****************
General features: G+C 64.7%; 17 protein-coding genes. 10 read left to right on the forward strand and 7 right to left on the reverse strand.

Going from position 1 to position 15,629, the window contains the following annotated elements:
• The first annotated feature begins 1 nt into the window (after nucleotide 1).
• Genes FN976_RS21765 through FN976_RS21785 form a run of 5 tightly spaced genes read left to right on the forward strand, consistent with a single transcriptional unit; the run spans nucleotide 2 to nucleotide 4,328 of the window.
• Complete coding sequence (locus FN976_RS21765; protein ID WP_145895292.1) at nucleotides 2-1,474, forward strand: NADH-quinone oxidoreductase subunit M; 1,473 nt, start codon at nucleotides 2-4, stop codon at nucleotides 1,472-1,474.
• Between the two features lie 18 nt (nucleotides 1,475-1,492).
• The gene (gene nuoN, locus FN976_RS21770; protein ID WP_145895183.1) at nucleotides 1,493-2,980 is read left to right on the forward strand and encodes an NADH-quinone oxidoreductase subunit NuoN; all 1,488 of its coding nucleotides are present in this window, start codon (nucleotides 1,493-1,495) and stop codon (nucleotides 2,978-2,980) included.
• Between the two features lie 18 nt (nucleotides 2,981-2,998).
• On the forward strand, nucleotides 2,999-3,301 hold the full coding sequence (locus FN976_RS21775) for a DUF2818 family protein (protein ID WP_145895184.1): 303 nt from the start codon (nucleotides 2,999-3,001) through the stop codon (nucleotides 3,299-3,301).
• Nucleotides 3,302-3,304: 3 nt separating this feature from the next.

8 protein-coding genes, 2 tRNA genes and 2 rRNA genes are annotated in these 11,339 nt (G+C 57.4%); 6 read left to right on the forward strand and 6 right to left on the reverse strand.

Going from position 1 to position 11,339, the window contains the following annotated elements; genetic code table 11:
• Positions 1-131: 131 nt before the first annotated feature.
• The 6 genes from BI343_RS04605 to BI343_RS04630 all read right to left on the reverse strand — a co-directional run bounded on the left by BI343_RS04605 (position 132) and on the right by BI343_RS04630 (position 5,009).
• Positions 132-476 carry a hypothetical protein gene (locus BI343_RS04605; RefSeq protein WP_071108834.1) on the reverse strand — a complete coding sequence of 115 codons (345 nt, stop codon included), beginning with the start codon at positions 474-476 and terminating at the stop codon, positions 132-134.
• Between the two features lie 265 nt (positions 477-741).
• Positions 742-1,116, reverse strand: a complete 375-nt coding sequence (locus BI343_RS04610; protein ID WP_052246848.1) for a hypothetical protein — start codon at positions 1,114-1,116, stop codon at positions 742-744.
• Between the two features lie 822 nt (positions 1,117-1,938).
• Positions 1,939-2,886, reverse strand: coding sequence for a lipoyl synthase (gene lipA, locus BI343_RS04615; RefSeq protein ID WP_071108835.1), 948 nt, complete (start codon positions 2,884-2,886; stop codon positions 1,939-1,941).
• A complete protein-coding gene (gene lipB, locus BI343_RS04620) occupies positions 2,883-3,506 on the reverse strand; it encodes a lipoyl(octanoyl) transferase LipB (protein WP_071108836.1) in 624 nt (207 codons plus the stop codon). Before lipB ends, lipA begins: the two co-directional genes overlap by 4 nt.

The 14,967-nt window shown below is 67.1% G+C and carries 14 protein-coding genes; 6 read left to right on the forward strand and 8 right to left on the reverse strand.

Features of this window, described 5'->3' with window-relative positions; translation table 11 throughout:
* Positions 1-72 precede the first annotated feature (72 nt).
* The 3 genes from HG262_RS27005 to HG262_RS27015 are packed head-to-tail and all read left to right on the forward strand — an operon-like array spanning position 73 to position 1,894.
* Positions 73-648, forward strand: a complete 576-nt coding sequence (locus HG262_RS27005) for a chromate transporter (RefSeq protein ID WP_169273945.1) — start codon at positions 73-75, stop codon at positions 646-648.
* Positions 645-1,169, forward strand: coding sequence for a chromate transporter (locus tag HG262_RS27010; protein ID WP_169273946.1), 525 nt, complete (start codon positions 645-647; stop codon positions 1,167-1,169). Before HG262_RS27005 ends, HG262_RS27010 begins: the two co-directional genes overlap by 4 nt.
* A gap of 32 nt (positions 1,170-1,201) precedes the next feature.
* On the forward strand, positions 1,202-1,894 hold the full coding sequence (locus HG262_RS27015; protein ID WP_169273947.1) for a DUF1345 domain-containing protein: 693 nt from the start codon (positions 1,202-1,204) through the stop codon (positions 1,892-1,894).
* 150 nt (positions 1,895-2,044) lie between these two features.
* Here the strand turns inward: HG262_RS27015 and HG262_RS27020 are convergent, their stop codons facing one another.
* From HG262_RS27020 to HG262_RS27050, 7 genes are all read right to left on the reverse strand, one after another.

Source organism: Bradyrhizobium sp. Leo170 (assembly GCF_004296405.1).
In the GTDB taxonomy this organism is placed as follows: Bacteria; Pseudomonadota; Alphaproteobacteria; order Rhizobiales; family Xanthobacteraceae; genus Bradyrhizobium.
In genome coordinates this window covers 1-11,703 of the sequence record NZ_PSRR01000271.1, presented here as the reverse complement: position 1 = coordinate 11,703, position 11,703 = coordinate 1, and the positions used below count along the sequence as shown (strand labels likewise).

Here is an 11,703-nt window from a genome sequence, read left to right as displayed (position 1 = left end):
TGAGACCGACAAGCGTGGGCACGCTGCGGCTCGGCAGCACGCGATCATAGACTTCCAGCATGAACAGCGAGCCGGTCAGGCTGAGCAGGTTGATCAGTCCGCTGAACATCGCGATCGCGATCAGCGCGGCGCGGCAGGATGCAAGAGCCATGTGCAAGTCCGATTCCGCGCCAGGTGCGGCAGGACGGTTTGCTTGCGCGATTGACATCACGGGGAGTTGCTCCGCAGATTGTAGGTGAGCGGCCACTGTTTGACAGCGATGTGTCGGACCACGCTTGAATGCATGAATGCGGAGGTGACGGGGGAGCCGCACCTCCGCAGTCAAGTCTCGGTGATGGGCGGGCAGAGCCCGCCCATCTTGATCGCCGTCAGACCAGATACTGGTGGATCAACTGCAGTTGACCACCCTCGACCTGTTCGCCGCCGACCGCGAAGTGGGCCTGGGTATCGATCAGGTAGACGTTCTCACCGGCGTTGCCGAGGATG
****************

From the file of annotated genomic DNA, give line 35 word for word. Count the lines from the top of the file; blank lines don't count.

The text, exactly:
Here is an 11,703-nt window from a genome sequence, read left to right as displayed (position 1 = left end):